What a great idea! I was just dragging myself to write this column. Where have you been all my life? Unless your employer allows a creative interpretation of sick time – I’m sick of my job, my boss makes me sick, I’m sicking my dog on my co-worker – it’s not OK to skip work for mental health purposes. Lord knows, if that were the case, the no-show rate would be 50 percent.
There is a phrase called “death by meetings,” but there’s also a kind of “death by no meetings.” The biggest challenge in every organization is communication. The best companies do it well.For starters, I recommend a 30-minute weekly meeting, same time and place. Focus on the operations and tactics, with a look-back at last week, and look-forward to the next.1. Get clear in your own mind. What are the top three things you and they need to know? What are the success indicators? What’s bugging you? What’s bugging them? At a minimum, meetings should solve problems.
My workplace has several machines where safety guards have been removed, plus a few other things I am pretty sure are OSHA violations. My boss told me to just ignore them and do my work, but I’m afraid someone is going to get hurt. I’m also afraid I’ll be fired if I blow the whistle. What do I do?
For starters, I’m assuming from your question that your company doesn’t have a stated policy or protocols for dealing with safety matters, or recourse to an ombudsman or human resources department.
I am getting married soon. Do if I have to invite the entire office to my wedding? How about their spouses and significant others? I’d really like to include a couple of my co-workers, but if I invite the entire staff, the cost of the reception will skyrocket.
With the average cost of a wedding now exceeding $31,000, it’s a wonder that celibacy hasn’t skyrocketed.
I want to take time off for Good Friday, and my employer won’t let me. Don’t I have the right to do this under my freedom to practice my religion?
Only if your company has more than 15 employees. If so, you’re in luck (or rather in Providence). By law, companies must make reasonable accommodation for employees’ observance of religious holidays. If your company grants a certain number of paid personal days, you might choose that option for your Good Friday observance. If it doesn’t, your sole payback will be eternal. Not a bad deal.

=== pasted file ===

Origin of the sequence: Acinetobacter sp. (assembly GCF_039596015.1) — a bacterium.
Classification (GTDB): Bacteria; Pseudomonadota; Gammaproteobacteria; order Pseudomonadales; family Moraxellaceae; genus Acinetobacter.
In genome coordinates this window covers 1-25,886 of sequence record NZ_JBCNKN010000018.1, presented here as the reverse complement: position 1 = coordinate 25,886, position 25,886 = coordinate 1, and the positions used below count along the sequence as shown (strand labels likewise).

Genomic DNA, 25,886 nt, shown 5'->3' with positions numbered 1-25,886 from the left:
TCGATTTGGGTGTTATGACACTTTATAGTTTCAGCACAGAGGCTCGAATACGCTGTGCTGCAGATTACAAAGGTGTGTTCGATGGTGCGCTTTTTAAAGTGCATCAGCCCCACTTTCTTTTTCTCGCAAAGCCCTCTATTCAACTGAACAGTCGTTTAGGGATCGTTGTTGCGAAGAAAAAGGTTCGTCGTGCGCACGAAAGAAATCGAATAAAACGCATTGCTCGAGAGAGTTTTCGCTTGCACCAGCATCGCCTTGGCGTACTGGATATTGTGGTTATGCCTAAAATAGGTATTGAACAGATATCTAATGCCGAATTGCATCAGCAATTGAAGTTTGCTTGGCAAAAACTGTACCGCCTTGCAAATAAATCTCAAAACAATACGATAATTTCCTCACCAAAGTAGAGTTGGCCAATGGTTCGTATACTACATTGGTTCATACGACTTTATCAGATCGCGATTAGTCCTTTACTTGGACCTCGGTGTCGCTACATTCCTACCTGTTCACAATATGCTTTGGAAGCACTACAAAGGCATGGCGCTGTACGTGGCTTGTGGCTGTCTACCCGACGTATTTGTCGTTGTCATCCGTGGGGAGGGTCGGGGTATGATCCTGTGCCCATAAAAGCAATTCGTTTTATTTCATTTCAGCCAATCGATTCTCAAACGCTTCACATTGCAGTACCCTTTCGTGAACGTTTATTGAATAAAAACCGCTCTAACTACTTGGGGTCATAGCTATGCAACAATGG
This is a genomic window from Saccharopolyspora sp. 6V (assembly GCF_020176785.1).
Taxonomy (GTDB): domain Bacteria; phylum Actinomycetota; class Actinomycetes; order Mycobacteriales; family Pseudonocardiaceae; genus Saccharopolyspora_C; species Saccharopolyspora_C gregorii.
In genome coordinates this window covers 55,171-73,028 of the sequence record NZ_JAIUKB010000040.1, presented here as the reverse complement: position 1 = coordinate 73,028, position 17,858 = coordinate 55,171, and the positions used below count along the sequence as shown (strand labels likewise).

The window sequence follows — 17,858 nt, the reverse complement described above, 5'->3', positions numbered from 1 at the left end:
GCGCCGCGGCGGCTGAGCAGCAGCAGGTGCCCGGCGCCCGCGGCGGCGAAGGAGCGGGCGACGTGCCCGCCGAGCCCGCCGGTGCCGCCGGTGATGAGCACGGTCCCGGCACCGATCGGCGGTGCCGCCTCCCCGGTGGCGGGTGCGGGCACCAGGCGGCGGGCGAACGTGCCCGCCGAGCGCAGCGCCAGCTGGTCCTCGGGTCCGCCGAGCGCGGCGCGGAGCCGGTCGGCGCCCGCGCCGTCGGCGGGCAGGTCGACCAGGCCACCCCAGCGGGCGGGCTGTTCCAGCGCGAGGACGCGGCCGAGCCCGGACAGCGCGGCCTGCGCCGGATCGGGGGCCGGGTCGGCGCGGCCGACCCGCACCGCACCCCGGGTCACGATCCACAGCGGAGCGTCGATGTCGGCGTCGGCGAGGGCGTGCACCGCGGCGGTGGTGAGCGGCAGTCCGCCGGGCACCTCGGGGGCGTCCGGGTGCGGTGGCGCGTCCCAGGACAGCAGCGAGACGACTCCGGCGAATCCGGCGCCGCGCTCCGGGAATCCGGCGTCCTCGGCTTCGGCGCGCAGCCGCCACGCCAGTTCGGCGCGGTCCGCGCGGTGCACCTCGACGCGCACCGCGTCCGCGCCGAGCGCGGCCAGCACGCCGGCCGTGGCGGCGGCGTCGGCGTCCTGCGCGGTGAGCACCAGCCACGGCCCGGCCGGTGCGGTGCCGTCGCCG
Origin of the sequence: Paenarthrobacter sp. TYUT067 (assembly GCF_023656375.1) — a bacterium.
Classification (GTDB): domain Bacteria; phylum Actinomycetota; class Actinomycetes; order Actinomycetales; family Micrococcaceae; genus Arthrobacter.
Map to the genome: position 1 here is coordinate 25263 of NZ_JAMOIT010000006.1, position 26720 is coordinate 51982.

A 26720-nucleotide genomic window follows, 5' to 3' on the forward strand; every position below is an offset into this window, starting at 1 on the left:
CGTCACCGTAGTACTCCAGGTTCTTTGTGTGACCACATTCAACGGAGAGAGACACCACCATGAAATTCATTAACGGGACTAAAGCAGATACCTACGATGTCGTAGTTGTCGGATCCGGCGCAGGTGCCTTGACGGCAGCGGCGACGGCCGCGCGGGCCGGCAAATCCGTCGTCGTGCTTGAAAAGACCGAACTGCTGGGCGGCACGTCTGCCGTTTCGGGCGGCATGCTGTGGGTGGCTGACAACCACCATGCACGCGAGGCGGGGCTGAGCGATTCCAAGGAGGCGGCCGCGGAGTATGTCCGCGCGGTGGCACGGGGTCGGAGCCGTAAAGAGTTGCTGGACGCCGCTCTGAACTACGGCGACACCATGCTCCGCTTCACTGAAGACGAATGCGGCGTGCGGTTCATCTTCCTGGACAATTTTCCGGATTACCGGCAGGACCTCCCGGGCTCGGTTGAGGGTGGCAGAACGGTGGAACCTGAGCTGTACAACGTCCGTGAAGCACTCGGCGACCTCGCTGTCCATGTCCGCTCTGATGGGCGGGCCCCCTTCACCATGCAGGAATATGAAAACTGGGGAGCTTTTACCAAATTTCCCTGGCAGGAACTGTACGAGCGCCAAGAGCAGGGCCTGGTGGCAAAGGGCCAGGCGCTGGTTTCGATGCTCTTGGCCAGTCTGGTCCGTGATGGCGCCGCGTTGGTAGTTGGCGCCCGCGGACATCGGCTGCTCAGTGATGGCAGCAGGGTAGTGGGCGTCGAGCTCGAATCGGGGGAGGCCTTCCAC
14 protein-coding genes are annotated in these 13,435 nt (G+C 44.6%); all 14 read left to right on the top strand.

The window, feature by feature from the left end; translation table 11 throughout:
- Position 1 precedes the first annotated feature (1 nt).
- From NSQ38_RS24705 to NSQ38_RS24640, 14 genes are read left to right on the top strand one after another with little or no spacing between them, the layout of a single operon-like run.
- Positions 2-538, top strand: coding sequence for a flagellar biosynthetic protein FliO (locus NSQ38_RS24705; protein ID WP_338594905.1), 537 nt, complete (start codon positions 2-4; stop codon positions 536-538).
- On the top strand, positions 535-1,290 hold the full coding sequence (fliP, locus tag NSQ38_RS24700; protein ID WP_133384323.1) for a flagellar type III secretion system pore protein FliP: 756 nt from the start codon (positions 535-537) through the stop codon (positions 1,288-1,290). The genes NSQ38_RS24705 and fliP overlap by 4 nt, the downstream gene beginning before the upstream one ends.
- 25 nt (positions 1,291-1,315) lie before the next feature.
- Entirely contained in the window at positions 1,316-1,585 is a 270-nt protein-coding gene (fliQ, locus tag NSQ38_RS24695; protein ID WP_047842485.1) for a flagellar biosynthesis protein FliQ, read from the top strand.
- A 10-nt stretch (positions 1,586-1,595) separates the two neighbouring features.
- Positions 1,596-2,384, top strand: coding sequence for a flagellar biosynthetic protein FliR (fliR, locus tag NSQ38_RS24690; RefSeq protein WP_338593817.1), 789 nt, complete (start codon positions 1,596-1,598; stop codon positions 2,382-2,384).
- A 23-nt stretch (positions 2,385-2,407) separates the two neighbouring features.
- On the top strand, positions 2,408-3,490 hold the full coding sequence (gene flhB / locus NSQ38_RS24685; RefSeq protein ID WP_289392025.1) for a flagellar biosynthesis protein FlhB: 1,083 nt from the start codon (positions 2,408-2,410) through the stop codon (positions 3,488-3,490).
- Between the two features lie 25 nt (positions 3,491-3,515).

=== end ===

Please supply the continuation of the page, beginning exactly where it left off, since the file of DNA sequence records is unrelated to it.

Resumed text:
My co-worker invited me to he rwedding to another woman. Do I explain why I'm not going or just decline the invitation? And do I send a gift for something I don't believe is valid?
This is a very difficult situation, with no standard solution. The assault on the sanctity and even notion of marriage has put faithful Catholics in a very uncomfortable position. Novel, previously unthinkable norms have set us back on our heels, so to speak.
I love Jesus’ birthday – but I hate Christmas in the office. There is an endless round of after-work parties we are expected to attend. Do I really have to go?
I appreciate your spiritual discernment and priorities. The way the world “celebrates” Christmas is a formula for stress, overeating, overspending and over-socializing. It launches on Black Friday, accelerates to a fever pitch for a month, and then crashes to an oft-disappointing halt on Christmas day.
I have a job interview coming up on Skype. What are some tips for interviewing well in this medium?
Pick an attractive and dignified setting. Find your best available room and make sure it’s visually appealing with nice lighting and background. It should look professional.
Keep it quiet. Make absolutely sure there are no distracting sounds like barking dogs or auto traffic (unless you’re applying to the Humane Society or an auto dealership).
I am having a bit of a hard time at work, and I want to chat about it with my Facebook friends. How much sharing about the job is too much?
What are you looking for?
If you want advice, seek wise counsel. If you want to be more effective in your work, seek improvement. If you want encouragement, meditate on God’s promises and provision.